On the other hand, this is the first time Russia has conducted an assault beyond its borders on such a large scale since the Cold War era in Syria. With Russians entering the region, things have changed, with several airstrikes taking out several ISIS assets on a regular basis. U.S. officials have claimed that these strikes have not been successful at all, as they are less about taking out extremist groups in the conflict-ridden region and more about fighting to keep Bashar Al-Assad’s regime intact, which was what the conflict was about in its early days.

In a recent UN session, Russian President Vladimir Putin urged the international community to join hands and extend services in the region to fight against the menace of ISIS, which, if not controlled, will spread globally. However, the U.S. Defense Chief’s accusations tell a different story altogether. According to him, Russia is just protecting enemies of Assad.

U.S. Defense Secretary Ash Carter further elaborated on the current situation in Syria by stating, “Russia states an intent to fight Isil on the one hand, and to support the Bashar al-Assad regime on the other. Fighting Isil without pursuing a parallel political transition only risks escalating the civil war in Syria – and with it, the very extremism and instability that Moscow claims to be concerned about and aspire to fighting,” at an impromptu press conference. “So that approach is tantamount … to pouring gasoline on the fire.”

The Russian Defense Minister on the other hand, vehemently denied American claims, stating that strikes conducted by the Russian Air Force successfully took out militants and communication equipment which belongs to ISIS before demanding that the U.S. look to avoid flying within Syrian airspace for an uncertain period of time – a warning that the White House is not willing to heed.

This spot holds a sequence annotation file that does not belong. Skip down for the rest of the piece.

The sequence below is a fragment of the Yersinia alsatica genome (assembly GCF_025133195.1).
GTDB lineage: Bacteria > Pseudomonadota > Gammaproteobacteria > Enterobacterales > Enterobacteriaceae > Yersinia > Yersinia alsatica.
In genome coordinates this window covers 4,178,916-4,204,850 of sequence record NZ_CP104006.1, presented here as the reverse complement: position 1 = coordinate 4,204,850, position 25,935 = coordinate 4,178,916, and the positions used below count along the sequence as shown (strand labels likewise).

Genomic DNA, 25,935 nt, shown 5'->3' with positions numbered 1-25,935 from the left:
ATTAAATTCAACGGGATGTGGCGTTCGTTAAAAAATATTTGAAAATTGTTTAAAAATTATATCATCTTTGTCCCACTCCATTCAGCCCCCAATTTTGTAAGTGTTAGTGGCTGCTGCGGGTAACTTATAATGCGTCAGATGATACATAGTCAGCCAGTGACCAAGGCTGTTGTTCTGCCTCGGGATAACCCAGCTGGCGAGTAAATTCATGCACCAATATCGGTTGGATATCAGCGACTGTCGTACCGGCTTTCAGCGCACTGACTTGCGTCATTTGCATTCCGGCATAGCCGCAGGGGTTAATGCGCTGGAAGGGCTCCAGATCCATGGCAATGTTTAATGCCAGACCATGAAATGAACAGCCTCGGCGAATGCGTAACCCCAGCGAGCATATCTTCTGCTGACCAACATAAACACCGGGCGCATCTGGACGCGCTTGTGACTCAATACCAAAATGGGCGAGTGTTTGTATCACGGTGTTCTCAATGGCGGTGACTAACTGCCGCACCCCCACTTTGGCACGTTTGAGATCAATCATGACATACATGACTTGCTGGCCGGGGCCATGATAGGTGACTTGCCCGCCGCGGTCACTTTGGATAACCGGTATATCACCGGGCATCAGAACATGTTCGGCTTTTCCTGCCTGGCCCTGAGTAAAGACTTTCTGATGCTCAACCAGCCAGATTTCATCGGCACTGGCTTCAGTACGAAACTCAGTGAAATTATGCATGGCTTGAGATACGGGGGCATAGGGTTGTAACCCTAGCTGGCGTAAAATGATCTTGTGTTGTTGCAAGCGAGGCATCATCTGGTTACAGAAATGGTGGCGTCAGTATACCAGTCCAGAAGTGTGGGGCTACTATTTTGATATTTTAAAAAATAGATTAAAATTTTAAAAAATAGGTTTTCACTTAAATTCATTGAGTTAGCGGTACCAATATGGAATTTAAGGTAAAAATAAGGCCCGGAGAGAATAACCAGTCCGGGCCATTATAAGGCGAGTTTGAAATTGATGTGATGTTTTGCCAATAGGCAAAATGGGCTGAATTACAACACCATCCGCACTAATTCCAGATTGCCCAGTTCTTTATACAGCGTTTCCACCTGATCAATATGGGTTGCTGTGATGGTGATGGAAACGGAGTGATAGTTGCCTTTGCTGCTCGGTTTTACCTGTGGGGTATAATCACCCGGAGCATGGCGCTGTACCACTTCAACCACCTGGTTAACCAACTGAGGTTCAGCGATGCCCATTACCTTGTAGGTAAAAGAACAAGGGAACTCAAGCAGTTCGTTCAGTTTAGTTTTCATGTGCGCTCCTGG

In a more recent development, U.S. Secretary of State John Kerry and Russian Foreign Minister Sergei Lavrov jointly announced that the main priority for both countries is to find a political solution for the mess in Syria. They also reiterated their mutual desire to end the conflict by launching fresh diplomatic initiatives.

U.S. and Russia using different tactics in Syria

The prime mission in the region is to eliminate ISIS, but for that very purpose, the U.S. and Russia have adopted different approaches. The U.S. believes that defeating ISIS will not be possible without removing Assad, while Russia sees Assad as a heroic fighter against terrorism, as recently characterized by Putin in a 90-minute meeting with Obama.

American intentions are clear in the region, as they not only want to end terrorism but also the long regime of Bashar al-Assad to introduce democracy and ensure that peace ensues through this ideology. However, it appears to be an interesting waiting game considering that Washington is once again pursuing the same approach that has never worked in such a volatile region and is a mission that is already set for failure.

Russia looking to go alone

But this time, Russia is in the picture, and the Kremlin clearly showed support for Assad’s regime, and unlike the U.S., the Russians are not willing to make the mistake of “dropping arms supplies” which fell into the wrong hands. Russia is too thorough to do something like that. Moreover, taking the case of Ukraine where the Pentagon meddled more than it should have, Russia wants to achieve its goal in Syria on its own and does not want American interference.